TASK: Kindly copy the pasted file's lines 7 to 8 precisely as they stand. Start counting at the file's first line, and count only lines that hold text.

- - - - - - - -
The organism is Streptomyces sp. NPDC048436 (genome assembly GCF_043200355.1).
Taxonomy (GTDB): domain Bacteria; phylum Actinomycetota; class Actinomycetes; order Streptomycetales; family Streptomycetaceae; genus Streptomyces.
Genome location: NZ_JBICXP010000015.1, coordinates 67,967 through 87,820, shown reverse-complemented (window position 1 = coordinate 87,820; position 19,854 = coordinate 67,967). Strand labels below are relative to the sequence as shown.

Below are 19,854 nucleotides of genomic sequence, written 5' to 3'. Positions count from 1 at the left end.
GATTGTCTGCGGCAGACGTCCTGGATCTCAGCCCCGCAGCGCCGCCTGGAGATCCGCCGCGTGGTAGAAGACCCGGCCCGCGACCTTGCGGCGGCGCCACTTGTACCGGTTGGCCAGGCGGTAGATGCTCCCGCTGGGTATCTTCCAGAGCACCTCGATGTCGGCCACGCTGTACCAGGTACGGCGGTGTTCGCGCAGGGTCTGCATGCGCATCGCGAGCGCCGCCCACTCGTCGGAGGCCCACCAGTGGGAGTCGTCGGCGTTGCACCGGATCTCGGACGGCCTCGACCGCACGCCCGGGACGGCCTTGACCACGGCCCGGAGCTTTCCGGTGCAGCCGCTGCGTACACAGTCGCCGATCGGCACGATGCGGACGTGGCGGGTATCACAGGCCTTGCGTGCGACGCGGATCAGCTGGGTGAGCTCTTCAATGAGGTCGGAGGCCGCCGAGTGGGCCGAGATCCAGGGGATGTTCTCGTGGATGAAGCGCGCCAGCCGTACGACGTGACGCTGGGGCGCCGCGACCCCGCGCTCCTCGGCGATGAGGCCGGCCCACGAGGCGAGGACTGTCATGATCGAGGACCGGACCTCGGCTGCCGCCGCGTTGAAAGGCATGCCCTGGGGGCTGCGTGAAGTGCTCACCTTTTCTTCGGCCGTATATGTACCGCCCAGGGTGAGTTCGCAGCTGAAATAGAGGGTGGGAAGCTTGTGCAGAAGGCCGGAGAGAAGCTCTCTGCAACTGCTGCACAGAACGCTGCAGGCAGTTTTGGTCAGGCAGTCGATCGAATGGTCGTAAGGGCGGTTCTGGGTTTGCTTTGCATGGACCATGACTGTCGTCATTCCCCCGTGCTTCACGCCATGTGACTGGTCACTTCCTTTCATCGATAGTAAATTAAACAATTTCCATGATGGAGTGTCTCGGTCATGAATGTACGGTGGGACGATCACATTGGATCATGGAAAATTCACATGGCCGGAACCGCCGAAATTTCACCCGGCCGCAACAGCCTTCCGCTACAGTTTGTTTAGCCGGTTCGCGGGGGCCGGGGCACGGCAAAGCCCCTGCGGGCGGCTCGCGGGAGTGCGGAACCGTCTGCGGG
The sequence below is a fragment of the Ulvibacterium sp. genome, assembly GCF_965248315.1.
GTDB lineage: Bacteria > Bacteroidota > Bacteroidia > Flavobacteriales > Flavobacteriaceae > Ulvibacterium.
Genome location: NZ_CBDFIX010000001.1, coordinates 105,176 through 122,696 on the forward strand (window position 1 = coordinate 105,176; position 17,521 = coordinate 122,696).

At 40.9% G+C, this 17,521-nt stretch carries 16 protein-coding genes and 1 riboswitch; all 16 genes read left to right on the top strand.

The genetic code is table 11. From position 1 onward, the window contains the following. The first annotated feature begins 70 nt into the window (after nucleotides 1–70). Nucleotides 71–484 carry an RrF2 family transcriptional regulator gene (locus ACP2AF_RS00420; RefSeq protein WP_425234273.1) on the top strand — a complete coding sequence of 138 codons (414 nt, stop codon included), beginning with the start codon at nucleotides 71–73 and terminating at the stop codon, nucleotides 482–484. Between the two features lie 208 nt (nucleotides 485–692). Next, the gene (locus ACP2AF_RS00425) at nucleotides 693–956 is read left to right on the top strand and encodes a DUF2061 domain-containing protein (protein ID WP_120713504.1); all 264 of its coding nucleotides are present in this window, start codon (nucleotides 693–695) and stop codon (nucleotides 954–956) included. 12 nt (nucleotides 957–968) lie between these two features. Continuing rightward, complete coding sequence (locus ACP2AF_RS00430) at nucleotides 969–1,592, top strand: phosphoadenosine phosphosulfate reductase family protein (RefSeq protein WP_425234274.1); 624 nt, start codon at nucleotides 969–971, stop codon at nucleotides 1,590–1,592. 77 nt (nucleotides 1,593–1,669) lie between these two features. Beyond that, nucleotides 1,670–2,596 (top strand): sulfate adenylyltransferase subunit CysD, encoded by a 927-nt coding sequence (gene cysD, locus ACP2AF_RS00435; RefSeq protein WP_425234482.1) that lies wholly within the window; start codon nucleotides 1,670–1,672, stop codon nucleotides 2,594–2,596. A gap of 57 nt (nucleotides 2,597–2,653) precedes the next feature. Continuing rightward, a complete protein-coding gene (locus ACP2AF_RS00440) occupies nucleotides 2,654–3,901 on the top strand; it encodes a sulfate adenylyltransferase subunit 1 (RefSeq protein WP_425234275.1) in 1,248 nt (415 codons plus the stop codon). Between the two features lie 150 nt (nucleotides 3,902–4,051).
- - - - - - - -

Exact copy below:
GTDB lineage: Bacteria > Bacteroidota > Bacteroidia > Flavobacteriales > Flavobacteriaceae > Ulvibacterium.
Genome location: NZ_CBDFIX010000001.1, coordinates 105,176 through 122,696 on the forward strand (window position 1 = coordinate 105,176; position 17,521 = coordinate 122,696).